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Explore Transplant at Home: a randomized control trial of an educational intervention to increase transplant knowledge for Black and White socioeconomically disadvantaged dialysis patients.
- Author(s): Waterman, Amy D;
- McSorley, Anna-Michelle M;
- Peipert, John D;
- Goalby, Christina J;
- Peace, Leanne J;
- Lutz, Patricia A;
- Thein, Jessica L
- et al.
Published Web Locationhttps://doi.org/10.1186/s12882-015-0143-0
BackgroundCompared to others, dialysis patients who are socioeconomically disadvantaged or Black are less likely to receive education about deceased donor kidney transplant (DDKT) and living donor kidney transplant (LDKT) before they reach transplant centers, often due to limited availability of transplant education within dialysis centers. Since these patients are often less knowledgeable or ready to pursue transplant, educational content must be simplified, made culturally sensitive, and presented gradually across multiple sessions to increase learning and honor where they are in their decision-making about transplant. The Explore Transplant at Home (ETH) program was developed to help patients learn more about DDKT and LDKT at home, with and without telephone conversations with an educator.
Methods and study designIn this randomized controlled trial (RCT), 540 low-income Black and White dialysis patients with household incomes at or below 250 % of the federal poverty line, some of whom receive financial assistance from the Missouri Kidney Program, will be randomly assigned to one of three education conditions: (1) standard-of-care transplant education provided by the dialysis center, (2) patient-guided ETH (ETH-PG), and (3) health educator-guided ETH (ETH-EG). Patients in the standard-of-care condition will only receive education provided in their dialysis centers. Those in the two ETH conditions will receive four video and print modules delivered over an 8 month period by mail, with the option of receiving supplementary text messages weekly. In addition, patients in the ETH-EG condition will participate in multiple telephonic educational sessions with a health educator. Changes in transplant knowledge, decisional balance, self-efficacy, and informed decision making will be captured with surveys administered before and after the ETH education.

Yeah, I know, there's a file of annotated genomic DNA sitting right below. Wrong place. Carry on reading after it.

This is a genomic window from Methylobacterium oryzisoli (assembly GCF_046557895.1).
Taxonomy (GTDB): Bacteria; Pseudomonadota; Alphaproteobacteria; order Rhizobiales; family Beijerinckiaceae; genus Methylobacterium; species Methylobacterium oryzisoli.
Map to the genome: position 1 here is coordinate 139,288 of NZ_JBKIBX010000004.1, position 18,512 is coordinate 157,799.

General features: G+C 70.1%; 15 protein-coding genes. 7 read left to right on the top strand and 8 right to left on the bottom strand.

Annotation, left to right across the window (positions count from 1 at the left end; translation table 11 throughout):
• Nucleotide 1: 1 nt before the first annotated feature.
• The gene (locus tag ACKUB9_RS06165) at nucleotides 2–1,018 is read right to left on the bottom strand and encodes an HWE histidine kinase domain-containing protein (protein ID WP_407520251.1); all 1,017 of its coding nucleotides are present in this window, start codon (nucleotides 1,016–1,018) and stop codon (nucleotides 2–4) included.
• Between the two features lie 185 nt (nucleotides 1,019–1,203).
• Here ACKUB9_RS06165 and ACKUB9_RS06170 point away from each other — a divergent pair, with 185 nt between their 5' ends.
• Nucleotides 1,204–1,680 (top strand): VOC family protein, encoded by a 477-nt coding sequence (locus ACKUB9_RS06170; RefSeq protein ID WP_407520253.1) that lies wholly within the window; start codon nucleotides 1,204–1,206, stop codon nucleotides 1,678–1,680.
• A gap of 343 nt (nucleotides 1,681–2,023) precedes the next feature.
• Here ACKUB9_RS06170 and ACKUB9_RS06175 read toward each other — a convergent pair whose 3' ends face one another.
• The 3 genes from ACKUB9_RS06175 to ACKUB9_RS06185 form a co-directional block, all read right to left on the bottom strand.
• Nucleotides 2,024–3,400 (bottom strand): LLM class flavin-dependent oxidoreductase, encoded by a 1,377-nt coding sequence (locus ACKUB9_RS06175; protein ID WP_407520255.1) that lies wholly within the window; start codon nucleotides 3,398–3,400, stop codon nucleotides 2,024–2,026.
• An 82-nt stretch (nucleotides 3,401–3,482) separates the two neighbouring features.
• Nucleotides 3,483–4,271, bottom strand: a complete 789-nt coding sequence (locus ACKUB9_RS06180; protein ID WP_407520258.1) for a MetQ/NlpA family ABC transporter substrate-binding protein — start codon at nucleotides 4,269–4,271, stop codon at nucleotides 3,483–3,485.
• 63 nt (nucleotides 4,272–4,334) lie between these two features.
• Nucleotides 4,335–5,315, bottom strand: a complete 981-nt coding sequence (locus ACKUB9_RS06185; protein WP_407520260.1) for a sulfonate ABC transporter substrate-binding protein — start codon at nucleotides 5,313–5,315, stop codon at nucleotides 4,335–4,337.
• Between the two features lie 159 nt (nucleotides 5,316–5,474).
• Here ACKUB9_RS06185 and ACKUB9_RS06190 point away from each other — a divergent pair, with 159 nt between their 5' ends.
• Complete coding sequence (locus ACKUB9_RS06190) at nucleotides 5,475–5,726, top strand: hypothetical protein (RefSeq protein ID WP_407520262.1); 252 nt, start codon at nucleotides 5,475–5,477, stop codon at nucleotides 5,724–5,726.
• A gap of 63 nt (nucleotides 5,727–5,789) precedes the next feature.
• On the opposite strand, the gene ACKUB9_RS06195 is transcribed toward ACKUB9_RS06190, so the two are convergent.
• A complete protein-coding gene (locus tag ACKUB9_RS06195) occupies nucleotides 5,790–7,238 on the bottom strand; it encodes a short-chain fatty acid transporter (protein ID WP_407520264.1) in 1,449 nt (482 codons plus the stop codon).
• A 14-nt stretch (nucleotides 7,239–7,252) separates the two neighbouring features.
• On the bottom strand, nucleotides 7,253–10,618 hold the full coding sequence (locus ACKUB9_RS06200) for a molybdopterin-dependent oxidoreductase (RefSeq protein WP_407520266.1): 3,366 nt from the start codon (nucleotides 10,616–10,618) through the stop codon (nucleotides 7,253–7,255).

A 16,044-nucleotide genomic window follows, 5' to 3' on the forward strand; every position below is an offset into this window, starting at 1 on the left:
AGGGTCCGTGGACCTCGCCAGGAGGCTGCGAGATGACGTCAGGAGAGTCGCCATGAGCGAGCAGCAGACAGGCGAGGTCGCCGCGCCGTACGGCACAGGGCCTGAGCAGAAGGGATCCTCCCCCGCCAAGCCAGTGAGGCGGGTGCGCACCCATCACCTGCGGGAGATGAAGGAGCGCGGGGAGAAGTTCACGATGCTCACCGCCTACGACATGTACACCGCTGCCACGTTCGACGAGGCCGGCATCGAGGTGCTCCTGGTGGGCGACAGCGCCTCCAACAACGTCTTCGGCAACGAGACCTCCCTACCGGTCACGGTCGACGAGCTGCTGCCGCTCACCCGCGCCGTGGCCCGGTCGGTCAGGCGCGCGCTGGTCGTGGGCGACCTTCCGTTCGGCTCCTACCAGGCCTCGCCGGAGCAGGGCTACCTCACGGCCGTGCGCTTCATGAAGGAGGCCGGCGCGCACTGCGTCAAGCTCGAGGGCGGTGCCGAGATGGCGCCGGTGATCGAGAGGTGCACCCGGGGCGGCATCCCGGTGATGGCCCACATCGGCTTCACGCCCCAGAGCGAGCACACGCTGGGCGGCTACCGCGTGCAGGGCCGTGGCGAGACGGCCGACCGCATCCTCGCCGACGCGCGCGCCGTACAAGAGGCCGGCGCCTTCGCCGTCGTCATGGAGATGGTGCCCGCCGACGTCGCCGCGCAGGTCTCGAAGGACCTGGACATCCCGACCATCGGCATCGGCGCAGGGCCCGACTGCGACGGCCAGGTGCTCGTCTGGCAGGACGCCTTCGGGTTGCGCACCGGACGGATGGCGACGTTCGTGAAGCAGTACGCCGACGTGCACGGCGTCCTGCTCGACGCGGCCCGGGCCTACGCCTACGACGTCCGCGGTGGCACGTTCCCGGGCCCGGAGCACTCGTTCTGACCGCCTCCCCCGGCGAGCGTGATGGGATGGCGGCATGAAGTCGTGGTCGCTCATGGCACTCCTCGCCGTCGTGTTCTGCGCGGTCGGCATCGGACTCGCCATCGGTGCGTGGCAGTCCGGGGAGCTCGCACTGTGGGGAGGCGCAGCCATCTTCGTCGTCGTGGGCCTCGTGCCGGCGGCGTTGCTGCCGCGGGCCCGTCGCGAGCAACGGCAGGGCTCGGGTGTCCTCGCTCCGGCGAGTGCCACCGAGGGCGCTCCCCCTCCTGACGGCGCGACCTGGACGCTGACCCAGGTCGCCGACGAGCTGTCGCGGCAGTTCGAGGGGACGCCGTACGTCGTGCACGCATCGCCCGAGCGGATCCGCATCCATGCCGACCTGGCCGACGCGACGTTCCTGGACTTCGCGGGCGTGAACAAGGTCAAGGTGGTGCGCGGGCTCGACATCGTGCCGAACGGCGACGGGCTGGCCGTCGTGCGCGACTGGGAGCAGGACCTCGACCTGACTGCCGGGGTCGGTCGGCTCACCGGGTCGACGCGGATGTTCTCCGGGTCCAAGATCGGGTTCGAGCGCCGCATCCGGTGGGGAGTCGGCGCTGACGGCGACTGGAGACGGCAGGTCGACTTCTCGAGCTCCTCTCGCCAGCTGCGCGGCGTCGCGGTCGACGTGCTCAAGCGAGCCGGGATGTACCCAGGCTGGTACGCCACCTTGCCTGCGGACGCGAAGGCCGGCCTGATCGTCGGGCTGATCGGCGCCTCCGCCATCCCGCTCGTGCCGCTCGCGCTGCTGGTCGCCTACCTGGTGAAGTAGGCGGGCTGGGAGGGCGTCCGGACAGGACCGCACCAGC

DiscussionAt the conclusion of this RCT, we will have determined whether an education program administered to socioeconomically disadvantaged dialysis patients, over several months directly in their homes, can help more individuals learn about the options of DDKT and LDKT. We also will be able to examine the efficacy of different educational delivery approaches to further understand whether the addition of a telephone educator is necessary for increasing transplant knowledge.
Trial registrationClinicalTrials.gov, NCT02268682.
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